Chimamanda Adichie, award-winning author, has detailed what she described as her alienation from Catholicism.

She reaffirmed her reservations on Catholicism in Nigeria in an essay on ‘Fratelli Tutti’, Pope Francis’ encyclical.

Adichie had, in January 2021, explained why she stopped attending Catholic churches in Nigeria. She had also criticised the community’s activities as being “too much about money, fundraising, and thanksgiving”.

In her latest piece, Adichie said she first recoiled from the church when a devout couple in her ancestral hometown was banned from communion because their daughter got married to an Anglican.

“As a teenager, I wore my Catholic identity like a favorite dress, joyfully and reverently. I was raised Catholic, on the campus of the University of Nigeria. We attended a love-filled church run by the Spiritan congregation,” she wrote.

“I was a self-styled Catholic apologist, arguing passionately with the protestant children in defense of such subjects as the Blessed Virgin Mary, tradition, and transubstantiation. Years later, something changed.

“My pious passion withered. I remember my first moment of recoil from the church when a gentle and devout couple was banned from communion because their daughter had married an Anglican.

“It felt to me not only uncharitable but unnecessarily so, as did other subsequent incidents, such as poor people who were refused burials because they owed money to the church.

“These happened in my ancestral hometown, in a provincial parish far from the university campus where I grew up. But after the Spiritans left, an uncharitable chill also descended on my university church.”

Adichie claimed women were often harassed and made to feel uncomfortable.

“Women of all ages were often harassed, men barring their entry into the church unless they wrapped themselves in shawls to hide their shoulders and arms (which apparently would cause men in the church to sin),” she added.

“Entire homilies were dedicated to the wiles and evils of women. How unsettling to sit through Mass feeling as though one, simply by being born female, had become inherently guilty of a crime.

“My alienation deepened; I had become a person in a place that my spirit had outgrown. Even if I attended Mass from time to time, it brought no meaning. And I’ve come to believe that meaning is what makes life worthwhile.”

‘We begged, negotiated for date’ — Chimamanda faults church’s handling of parents’ burial

In June 2020, Adichie mourned James, her father, who died of an illness for which he was admitted to a hospital. Ifeoma, her mum, would also pass away — eight months later — leaving the family in yet another round of grief.

In her essay, the author faulted the Church’s handling of her parents’ burials, saying her family had to beg for dates.

“My family’s experiences during my parents’ funerals served to reaffirm, if not renew, my reservations about the Nigerian church. So much could have been handled with compassion for the grieving but was not,” she said.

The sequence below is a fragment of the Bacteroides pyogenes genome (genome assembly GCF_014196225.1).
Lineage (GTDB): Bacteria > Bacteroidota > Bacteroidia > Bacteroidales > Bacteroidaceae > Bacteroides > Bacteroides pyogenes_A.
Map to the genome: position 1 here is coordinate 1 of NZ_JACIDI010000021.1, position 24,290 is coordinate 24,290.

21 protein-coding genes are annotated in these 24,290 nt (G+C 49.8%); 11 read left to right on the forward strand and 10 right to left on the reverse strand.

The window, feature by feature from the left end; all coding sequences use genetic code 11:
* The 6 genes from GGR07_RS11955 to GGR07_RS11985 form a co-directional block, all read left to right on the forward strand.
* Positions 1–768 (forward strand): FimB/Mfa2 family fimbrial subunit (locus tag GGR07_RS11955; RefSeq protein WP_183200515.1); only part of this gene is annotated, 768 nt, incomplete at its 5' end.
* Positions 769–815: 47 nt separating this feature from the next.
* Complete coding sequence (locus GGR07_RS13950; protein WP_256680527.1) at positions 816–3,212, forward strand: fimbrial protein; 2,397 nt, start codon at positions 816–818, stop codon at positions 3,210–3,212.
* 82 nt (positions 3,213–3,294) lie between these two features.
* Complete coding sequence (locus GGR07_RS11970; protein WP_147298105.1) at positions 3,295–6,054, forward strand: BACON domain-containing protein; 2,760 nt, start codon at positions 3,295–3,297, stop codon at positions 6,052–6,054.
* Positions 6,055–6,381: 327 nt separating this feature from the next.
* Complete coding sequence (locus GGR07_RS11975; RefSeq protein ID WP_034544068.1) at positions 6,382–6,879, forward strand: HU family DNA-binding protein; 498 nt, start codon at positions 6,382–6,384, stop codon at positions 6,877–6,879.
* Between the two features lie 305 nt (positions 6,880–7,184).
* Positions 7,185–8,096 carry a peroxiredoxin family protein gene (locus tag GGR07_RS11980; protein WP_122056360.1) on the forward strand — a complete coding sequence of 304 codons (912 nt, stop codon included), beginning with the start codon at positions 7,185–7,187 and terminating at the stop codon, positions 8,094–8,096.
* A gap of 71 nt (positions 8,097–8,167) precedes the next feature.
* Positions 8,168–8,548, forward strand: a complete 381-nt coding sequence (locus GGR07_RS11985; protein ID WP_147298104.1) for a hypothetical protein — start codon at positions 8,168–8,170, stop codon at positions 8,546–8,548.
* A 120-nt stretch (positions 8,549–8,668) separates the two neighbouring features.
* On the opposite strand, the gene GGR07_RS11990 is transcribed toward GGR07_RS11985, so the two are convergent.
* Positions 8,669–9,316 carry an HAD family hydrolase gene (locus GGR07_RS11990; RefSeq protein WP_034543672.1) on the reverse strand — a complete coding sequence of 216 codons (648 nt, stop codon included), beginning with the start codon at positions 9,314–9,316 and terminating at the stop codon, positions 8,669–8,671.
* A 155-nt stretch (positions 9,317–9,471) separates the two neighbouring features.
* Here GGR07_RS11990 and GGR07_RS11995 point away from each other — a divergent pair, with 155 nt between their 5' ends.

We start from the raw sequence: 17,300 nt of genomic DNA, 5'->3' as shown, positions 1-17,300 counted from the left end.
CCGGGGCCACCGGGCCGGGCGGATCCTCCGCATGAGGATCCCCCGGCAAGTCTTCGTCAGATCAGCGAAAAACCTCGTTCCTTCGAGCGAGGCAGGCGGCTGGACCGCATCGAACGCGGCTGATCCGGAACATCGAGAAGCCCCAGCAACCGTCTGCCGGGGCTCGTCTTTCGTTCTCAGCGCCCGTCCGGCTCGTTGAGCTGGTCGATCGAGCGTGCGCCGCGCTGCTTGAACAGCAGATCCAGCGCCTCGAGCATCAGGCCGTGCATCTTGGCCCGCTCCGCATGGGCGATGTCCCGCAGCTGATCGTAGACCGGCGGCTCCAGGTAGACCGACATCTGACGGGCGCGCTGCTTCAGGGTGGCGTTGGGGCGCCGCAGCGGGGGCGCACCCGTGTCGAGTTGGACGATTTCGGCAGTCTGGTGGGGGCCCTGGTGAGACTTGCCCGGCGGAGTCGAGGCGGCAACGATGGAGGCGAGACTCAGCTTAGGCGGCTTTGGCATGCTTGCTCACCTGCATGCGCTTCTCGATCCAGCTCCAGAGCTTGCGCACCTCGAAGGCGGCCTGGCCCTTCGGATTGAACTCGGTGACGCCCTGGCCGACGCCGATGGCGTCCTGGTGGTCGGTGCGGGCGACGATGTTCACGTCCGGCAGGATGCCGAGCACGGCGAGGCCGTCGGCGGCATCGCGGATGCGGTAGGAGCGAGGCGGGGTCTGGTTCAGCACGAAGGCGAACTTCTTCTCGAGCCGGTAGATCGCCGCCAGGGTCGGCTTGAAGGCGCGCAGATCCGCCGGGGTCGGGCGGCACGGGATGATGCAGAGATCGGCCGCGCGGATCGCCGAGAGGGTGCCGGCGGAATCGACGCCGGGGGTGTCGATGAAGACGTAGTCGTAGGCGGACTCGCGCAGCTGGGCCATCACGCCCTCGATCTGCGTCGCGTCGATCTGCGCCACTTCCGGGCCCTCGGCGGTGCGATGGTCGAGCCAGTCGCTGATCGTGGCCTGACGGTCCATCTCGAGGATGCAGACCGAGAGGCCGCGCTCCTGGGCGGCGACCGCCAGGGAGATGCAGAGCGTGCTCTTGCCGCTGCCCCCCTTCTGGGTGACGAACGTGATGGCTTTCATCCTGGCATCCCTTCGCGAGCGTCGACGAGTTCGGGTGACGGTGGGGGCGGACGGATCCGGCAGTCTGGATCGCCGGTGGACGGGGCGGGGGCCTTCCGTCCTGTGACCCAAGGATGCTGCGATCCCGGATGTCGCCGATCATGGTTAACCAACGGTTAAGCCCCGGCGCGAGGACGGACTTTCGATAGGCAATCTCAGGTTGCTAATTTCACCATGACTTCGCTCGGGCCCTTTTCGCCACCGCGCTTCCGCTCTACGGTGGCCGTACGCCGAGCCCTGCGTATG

“So many opportunities to show dignity were left unused. Our communication with the local church was more of an exercise in priestly power than anything else; we begged and negotiated for a suitable funeral date, with exaggerated but insincere deference shown to the priest lest he changes his mind and not agree to the funeral.

“At the Thanksgiving Mass – a strange concept, as giving thanks was the last thing I felt like doing a day after the funeral – my siblings and I were seated in the front pews, all wearing purple, my mother’s favorite color, all still in shocked disbelief to have buried her so soon after my father.”

‘Catholic priest trivialised my mum’s death with criticism amid funeral’

Adichie said her grief-immersed self was shocked when the parish priest, standing at the altar, issued a rejoinder during her mother’s funeral in response to her criticism of Catholicism in Nigeria.

“I was immersed in sadness and didn’t realize right away when the parish priest began to criticize me about a press interview I had given a few months before. In that interview, I spoke of the church’s focus on money,” she said.

“I have seen church doors locked to prevent people from leaving during fundraisings. I watched a priest announce his account details to a funeral congregation and then prance about the altar, phone in hand, waiting for alerts.

“After the interview, there was both criticism and support of my views. But I had not given that interview any thought in months. I was shocked by the parish priest standing at the altar and issuing a rejoinder, during my mother’s funeral, in terms so petty and so ill-timed as to trivialize the crushing enormity of her death.”

Towards the end of her piece, she advocated churches where giving isn’t backed by threat or fear of embarrassment. The author also called for a shift away from what she termed the church’s “relentless prioritizing of law over love”.



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